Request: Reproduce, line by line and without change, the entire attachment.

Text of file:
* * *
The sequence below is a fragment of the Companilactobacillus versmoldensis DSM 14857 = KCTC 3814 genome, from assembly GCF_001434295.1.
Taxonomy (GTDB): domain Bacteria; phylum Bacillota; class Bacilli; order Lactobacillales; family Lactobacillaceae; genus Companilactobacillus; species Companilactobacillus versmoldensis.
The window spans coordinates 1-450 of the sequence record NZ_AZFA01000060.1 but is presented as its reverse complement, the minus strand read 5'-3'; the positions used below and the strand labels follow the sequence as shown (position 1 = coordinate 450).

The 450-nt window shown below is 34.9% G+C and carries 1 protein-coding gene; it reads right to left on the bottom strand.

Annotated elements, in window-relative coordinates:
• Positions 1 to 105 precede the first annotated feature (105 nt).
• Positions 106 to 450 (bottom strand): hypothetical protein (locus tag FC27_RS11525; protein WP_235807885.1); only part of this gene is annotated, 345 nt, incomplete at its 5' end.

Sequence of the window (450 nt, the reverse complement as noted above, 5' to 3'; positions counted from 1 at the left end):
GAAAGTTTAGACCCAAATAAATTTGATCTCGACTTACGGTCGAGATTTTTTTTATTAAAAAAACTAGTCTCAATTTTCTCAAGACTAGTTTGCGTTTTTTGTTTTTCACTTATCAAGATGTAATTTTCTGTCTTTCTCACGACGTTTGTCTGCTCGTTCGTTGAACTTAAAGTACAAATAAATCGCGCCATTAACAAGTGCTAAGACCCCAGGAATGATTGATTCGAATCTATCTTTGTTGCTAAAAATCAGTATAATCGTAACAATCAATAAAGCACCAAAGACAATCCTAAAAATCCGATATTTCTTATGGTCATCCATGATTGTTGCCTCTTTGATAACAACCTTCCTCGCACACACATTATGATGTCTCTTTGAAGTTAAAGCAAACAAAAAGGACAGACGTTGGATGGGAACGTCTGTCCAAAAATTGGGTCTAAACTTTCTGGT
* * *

The sequence below is a fragment of the Companilactobacillus versmoldensis DSM 14857 = KCTC 3814 genome, from assembly GCF_001434295.1.
Taxonomy (GTDB): domain Bacteria; phylum Bacillota; class Bacilli; order Lactobacillales; family Lactobacillaceae; genus Companilactobacillus; species Companilactobacillus versmoldensis.
The window spans coordinates 1-450 of the sequence record NZ_AZFA01000060.1 but is presented as its reverse complement, the minus strand read 5'-3'; the positions used below and the strand labels follow the sequence as shown (position 1 = coordinate 450).

The 450-nt window shown below is 34.9% G+C and carries 1 protein-coding gene; it reads right to left on the bottom strand.

Annotated elements, in window-relative coordinates:
• Positions 1 to 105 precede the first annotated feature (105 nt).
• Positions 106 to 450 (bottom strand): hypothetical protein (locus tag FC27_RS11525; protein WP_235807885.1); only part of this gene is annotated, 345 nt, incomplete at its 5' end.

Sequence of the window (450 nt, the reverse complement as noted above, 5' to 3'; positions counted from 1 at the left end):
GAAAGTTTAGACCCAAATAAATTTGATCTCGACTTACGGTCGAGATTTTTTTTATTAAAAAAACTAGTCTCAATTTTCTCAAGACTAGTTTGCGTTTTTTGTTTTTCACTTATCAAGATGTAATTTTCTGTCTTTCTCACGACGTTTGTCTGCTCGTTCGTTGAACTTAAAGTACAAATAAATCGCGCCATTAACAAGTGCTAAGACCCCAGGAATGATTGATTCGAATCTATCTTTGTTGCTAAAAATCAGTATAATCGTAACAATCAATAAAGCACCAAAGACAATCCTAAAAATCCGATATTTCTTATGGTCATCCATGATTGTTGCCTCTTTGATAACAACCTTCCTCGCACACACATTATGATGTCTCTTTGAAGTTAAAGCAAACAAAAAGGACAGACGTTGGATGGGAACGTCTGTCCAAAAATTGGGTCTAAACTTTCTGGT